Land Boundaries

Kinds of Boundaries

Boundaries can be classified at many levels: they may be international (between countries), national (between states of a country), regional (between regions of a state), local (between localities of a region or local government area) or – as in the context of this paper – individual boundaries separating parcels of subdivided land.

Boundaries between countries and states are more commonly referred to as borders, and may be either natural (eg. seas, rivers, lakes) or artificial (eg defined by geographic lines of latitude and longitude). Borders serve political, legal and economic purposes in separation of the jurisdictions of abutting areas.

Other kinds of boundaries include maritime boundaries, which define the exclusive rights of a country or state over the resources of oceans adjoining the land of that country or state: In Australia, "a 3 nautical mile limit of coastal waters; a 12 nautical mile limit of the territorial sea, 24 nautical mile Contiguous Zone and a 200 nautical mile limit of the Australian Exclusive Economic Zone" (Geoscience Australia, 2011). Maritime boundaries may also exist for specific purposes, such as marine parks and fishing zones and ‘administrative boundaries’, which are based on cadastral maps and used for political and governmental administrative purposes (eg. electoral boundary divisions, censuses taken periodically for planning and development purposes at a national or regional level).

Definition of Boundaries of Land Parcels

Boundary lines (commonly called property lines) define the extent of the legal limits of ownership of any parcel of land.

At common law, the rule of ‘marks (monuments) before measurements’ prevail in the definition of a boundary. There is also a presumption at common law that where land is described as being bounded by a road, ownership extends to the middle of the road (the ad medium filum viae rule), unless there is a clearly defined intent to the contrary (which is usually the case).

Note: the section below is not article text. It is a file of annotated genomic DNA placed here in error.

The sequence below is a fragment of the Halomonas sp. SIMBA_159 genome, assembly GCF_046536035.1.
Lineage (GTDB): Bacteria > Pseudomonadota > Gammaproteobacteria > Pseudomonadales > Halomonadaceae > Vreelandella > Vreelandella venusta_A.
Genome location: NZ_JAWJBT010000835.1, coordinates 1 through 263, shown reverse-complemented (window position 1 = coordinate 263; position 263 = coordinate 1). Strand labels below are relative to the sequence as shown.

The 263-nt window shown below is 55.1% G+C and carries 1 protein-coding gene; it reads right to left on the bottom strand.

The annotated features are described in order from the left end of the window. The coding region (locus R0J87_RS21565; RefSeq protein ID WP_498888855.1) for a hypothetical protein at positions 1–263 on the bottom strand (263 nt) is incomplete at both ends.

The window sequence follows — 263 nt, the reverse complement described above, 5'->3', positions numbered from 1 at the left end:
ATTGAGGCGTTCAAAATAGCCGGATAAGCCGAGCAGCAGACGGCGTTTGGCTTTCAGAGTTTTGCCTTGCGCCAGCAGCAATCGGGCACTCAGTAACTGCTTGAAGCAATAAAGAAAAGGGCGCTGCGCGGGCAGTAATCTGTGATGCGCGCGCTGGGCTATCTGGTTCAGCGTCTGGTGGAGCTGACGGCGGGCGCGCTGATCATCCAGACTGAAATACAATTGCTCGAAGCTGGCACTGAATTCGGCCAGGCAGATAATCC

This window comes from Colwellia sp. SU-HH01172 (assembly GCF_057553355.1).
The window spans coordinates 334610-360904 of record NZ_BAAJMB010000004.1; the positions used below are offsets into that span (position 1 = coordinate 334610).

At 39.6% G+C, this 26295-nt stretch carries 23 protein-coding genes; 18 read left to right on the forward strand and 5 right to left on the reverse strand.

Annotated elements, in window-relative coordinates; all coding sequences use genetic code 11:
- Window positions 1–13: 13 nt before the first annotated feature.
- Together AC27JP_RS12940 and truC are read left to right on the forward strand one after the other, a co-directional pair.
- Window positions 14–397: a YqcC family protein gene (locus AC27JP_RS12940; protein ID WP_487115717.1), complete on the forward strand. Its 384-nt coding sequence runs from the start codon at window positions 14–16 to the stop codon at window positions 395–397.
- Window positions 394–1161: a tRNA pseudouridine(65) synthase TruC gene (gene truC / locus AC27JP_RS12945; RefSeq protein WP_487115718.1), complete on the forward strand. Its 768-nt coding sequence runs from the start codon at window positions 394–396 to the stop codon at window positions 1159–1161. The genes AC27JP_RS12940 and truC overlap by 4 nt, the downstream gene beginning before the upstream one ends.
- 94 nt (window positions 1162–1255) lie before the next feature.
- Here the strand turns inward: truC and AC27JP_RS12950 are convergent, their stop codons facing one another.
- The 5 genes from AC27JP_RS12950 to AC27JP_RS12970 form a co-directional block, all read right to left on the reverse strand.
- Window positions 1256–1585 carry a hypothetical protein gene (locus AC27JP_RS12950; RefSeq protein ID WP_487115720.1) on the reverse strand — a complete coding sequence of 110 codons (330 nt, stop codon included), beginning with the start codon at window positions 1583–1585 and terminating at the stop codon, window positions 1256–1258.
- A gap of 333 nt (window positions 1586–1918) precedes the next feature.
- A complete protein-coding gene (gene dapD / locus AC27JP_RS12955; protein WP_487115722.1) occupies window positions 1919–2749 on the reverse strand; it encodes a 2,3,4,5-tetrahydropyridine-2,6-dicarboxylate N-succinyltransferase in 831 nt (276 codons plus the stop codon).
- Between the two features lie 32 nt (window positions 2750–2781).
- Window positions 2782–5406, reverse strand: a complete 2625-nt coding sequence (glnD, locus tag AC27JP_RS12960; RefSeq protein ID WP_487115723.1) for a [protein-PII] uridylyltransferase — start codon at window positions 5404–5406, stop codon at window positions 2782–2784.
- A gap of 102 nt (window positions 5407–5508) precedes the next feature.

If the description of a boundary is ambiguous, otherwise uncertain or in conflict with the occupations, Courts may settle the position of the disputed boundary. Courts have established precedents granting priorities of weight where any two or more of the following boundary features present conflicting evidence in the determination of a true boundary position, in order of priority:

  • "Natural boundaries (eg rivers, cliffs)
  • Monumented lines (boundaries marked by survey or other defining marks, natural or artificial)
  • Old occupations, long undisputed (for example an old wall or fence)
  • Abuttals (a described ‘bound’ of the property eg a natural or artificial feature such as a street or road)
  • Statements of length, bearing or direction (‘metes’ or measurements in a described direction)

This ranking order is not rigidly adhered to; special circumstances may lead a court at times to give greater weight than normal to a feature of lower rank" (Hallmann 1994, 13.13).

Subject to any evidence to the contrary, Courts have consistently ruled in favour of long, acquiescent and undisturbed occupation dating to the time of survey as the most convincing evidence of a boundary between properties.

Further, it is a fact of law that where a property is described by ‘metes and bounds’, that is both measurements and a feature which describes the extent of ownership, the described bounds (abuttals) take priority over the stated measurements.

Strata title boundaries are specifically defined by the strata title plan and, commonly, are the centre of the walls, floor and ceilings enclosing a lot.

The actual location of any boundary is subject to evidence of an on-ground assessment of the facts pertaining to the matter, and is best undertaken by a registered (or licensed) land surveyor. (Refer also Boundary Disputes and Judicial Determination.)

The Nature of Boundaries